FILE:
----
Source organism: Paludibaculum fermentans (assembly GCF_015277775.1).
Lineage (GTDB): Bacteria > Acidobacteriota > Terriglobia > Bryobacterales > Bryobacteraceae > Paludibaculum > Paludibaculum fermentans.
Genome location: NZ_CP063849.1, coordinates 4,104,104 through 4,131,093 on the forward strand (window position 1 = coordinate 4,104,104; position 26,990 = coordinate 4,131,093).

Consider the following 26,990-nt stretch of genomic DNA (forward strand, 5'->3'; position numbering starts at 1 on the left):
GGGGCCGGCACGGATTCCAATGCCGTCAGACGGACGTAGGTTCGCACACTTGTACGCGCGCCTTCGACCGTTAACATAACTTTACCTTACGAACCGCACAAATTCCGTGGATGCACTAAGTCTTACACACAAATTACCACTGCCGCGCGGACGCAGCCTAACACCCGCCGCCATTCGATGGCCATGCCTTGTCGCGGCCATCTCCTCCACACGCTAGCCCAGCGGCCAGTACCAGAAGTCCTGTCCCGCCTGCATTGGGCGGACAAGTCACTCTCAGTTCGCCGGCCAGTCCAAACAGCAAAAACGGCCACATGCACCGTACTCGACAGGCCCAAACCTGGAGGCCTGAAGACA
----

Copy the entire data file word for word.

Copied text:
Source organism: Paludibaculum fermentans (assembly GCF_015277775.1).
Lineage (GTDB): Bacteria > Acidobacteriota > Terriglobia > Bryobacterales > Bryobacteraceae > Paludibaculum > Paludibaculum fermentans.
Genome location: NZ_CP063849.1, coordinates 4,104,104 through 4,131,093 on the forward strand (window position 1 = coordinate 4,104,104; position 26,990 = coordinate 4,131,093).

Consider the following 26,990-nt stretch of genomic DNA (forward strand, 5'->3'; position numbering starts at 1 on the left):
GGGGCCGGCACGGATTCCAATGCCGTCAGACGGACGTAGGTTCGCACACTTGTACGCGCGCCTTCGACCGTTAACATAACTTTACCTTACGAACCGCACAAATTCCGTGGATGCACTAAGTCTTACACACAAATTACCACTGCCGCGCGGACGCAGCCTAACACCCGCCGCCATTCGATGGCCATGCCTTGTCGCGGCCATCTCCTCCACACGCTAGCCCAGCGGCCAGTACCAGAAGTCCTGTCCCGCCTGCATTGGGCGGACAAGTCACTCTCAGTTCGCCGGCCAGTCCAAACAGCAAAAACGGCCACATGCACCGTACTCGACAGGCCCAAACCTGGAGGCCTGAAGACA